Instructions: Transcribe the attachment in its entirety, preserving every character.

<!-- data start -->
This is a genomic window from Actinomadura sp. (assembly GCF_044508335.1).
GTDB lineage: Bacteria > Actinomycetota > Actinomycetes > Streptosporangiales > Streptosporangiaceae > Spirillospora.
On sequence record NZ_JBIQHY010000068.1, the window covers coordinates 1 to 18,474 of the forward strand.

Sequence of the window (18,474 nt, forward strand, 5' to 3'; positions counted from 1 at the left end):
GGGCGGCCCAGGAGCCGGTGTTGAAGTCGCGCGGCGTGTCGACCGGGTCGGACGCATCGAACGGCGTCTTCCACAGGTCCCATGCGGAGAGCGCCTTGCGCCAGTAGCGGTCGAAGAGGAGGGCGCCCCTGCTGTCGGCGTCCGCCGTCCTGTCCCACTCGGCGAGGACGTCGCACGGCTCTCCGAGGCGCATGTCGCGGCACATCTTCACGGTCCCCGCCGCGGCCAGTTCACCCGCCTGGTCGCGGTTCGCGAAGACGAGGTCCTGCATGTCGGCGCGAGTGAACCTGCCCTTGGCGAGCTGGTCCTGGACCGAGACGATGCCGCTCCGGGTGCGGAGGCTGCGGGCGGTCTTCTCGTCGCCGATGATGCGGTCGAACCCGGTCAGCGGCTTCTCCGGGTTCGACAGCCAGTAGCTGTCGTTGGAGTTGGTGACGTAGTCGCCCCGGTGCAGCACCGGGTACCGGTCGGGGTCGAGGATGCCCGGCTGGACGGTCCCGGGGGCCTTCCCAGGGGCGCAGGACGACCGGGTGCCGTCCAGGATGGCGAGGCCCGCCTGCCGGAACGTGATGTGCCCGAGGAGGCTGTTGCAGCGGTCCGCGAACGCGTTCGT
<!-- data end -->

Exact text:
This is a genomic window from Actinomadura sp. (assembly GCF_044508335.1).
GTDB lineage: Bacteria > Actinomycetota > Actinomycetes > Streptosporangiales > Streptosporangiaceae > Spirillospora.
On sequence record NZ_JBIQHY010000068.1, the window covers coordinates 1 to 18,474 of the forward strand.

Sequence of the window (18,474 nt, forward strand, 5' to 3'; positions counted from 1 at the left end):
GGGCGGCCCAGGAGCCGGTGTTGAAGTCGCGCGGCGTGTCGACCGGGTCGGACGCATCGAACGGCGTCTTCCACAGGTCCCATGCGGAGAGCGCCTTGCGCCAGTAGCGGTCGAAGAGGAGGGCGCCCCTGCTGTCGGCGTCCGCCGTCCTGTCCCACTCGGCGAGGACGTCGCACGGCTCTCCGAGGCGCATGTCGCGGCACATCTTCACGGTCCCCGCCGCGGCCAGTTCACCCGCCTGGTCGCGGTTCGCGAAGACGAGGTCCTGCATGTCGGCGCGAGTGAACCTGCCCTTGGCGAGCTGGTCCTGGACCGAGACGATGCCGCTCCGGGTGCGGAGGCTGCGGGCGGTCTTCTCGTCGCCGATGATGCGGTCGAACCCGGTCAGCGGCTTCTCCGGGTTCGACAGCCAGTAGCTGTCGTTGGAGTTGGTGACGTAGTCGCCCCGGTGCAGCACCGGGTACCGGTCGGGGTCGAGGATGCCCGGCTGGACGGTCCCGGGGGCCTTCCCAGGGGCGCAGGACGACCGGGTGCCGTCCAGGATGGCGAGGCCCGCCTGCCGGAACGTGATGTGCCCGAGGAGGCTGTTGCAGCGGTCCGCGAACGCGTTCGT